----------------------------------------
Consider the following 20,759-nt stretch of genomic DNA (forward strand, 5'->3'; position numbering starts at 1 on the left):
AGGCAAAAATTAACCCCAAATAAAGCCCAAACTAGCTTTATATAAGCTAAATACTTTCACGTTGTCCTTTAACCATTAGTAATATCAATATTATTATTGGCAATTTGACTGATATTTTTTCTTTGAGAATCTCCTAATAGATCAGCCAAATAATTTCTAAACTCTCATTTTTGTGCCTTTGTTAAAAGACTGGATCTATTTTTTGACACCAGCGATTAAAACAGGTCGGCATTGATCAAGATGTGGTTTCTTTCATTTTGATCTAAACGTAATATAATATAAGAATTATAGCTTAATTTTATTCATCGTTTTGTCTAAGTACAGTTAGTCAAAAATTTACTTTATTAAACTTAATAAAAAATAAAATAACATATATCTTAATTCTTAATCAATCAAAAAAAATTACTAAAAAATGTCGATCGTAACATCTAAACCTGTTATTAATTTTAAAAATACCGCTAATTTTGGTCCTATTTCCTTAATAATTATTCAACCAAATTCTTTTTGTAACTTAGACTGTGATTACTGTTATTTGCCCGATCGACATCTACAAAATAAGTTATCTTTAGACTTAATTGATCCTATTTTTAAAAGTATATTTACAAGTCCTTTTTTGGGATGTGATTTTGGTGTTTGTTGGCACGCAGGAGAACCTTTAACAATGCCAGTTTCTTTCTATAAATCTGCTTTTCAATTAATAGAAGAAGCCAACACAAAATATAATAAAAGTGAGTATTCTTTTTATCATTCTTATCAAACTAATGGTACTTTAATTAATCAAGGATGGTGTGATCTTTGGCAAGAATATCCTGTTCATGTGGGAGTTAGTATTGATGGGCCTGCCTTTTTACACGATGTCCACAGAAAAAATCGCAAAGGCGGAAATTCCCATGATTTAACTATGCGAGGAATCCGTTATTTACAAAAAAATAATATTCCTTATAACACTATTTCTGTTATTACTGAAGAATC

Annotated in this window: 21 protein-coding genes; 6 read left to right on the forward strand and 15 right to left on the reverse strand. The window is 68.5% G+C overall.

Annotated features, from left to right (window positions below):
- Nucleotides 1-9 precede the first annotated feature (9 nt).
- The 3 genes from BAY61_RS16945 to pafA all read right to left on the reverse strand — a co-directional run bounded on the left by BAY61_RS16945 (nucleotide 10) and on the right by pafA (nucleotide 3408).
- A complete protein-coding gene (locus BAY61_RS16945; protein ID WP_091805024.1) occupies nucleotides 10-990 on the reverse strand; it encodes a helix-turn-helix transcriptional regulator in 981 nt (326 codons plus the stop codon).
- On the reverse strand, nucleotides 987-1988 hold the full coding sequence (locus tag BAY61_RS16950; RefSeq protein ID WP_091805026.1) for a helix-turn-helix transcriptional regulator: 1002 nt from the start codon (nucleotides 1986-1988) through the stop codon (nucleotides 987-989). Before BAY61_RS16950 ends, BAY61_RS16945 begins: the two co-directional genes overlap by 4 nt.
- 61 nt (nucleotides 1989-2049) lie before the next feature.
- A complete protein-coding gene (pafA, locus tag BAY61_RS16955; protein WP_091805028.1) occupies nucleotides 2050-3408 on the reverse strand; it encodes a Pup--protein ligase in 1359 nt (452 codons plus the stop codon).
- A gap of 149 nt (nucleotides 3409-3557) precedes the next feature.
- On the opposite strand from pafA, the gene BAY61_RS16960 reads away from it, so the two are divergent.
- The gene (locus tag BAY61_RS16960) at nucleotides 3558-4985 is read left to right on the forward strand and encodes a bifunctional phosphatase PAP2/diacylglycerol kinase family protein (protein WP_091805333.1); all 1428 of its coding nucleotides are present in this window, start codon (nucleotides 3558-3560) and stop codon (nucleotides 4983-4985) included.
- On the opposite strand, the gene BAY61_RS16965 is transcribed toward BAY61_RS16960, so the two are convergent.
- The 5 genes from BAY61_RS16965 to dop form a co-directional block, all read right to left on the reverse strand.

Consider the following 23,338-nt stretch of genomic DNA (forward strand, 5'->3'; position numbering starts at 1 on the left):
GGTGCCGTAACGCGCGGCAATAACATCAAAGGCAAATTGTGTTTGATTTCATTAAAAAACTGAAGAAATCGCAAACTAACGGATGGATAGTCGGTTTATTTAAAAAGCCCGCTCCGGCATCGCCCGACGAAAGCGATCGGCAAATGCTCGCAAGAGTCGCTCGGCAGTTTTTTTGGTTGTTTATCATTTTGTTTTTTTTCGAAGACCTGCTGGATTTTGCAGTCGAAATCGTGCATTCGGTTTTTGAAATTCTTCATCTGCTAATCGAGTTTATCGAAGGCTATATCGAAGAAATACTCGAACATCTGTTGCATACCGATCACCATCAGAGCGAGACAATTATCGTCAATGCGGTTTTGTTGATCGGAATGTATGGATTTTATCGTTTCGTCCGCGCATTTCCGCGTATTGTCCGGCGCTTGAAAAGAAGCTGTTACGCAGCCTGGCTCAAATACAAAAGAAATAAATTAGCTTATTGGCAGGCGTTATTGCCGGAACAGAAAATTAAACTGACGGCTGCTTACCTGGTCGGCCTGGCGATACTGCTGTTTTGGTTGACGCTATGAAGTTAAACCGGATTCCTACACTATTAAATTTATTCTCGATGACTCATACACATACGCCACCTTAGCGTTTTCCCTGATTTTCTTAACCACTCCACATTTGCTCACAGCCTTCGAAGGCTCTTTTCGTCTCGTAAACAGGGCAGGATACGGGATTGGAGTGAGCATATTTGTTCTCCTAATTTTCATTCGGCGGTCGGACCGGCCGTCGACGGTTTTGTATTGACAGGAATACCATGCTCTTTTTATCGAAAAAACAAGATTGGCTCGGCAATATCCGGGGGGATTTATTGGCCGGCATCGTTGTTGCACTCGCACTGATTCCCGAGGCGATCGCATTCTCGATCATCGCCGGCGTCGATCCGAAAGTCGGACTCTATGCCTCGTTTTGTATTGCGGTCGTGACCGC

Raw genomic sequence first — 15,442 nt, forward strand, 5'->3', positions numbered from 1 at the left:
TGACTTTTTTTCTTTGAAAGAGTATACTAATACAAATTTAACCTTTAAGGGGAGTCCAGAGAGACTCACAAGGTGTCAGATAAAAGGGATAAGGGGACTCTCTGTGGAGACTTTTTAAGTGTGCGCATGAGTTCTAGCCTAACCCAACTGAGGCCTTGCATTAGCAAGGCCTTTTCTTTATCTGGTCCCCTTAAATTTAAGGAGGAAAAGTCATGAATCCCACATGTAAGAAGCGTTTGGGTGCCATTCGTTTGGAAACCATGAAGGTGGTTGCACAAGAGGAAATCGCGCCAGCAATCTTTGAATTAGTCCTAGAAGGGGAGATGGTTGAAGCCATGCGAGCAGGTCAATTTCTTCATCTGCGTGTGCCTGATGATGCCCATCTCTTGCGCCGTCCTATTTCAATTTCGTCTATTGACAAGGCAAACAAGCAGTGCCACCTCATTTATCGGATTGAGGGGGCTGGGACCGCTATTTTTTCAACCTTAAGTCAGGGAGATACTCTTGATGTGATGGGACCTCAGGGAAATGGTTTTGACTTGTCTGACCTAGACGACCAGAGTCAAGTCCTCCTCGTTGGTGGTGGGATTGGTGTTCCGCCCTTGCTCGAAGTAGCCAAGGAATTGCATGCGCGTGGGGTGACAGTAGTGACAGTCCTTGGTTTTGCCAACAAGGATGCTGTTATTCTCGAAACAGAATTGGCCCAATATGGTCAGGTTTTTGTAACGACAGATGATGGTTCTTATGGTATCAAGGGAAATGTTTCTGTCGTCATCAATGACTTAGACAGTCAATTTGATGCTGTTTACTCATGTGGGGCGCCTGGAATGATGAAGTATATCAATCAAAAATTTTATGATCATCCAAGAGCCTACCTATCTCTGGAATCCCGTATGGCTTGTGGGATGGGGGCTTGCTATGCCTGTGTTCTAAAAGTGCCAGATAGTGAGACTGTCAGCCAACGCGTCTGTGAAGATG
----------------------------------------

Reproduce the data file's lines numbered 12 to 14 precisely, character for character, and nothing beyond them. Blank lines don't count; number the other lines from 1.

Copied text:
- On the opposite strand from pafA, the gene BAY61_RS16960 reads away from it, so the two are divergent.
- The gene (locus tag BAY61_RS16960) at nucleotides 3558-4985 is read left to right on the forward strand and encodes a bifunctional phosphatase PAP2/diacylglycerol kinase family protein (protein WP_091805333.1); all 1428 of its coding nucleotides are present in this window, start codon (nucleotides 3558-3560) and stop codon (nucleotides 4983-4985) included.
- On the opposite strand, the gene BAY61_RS16965 is transcribed toward BAY61_RS16960, so the two are convergent.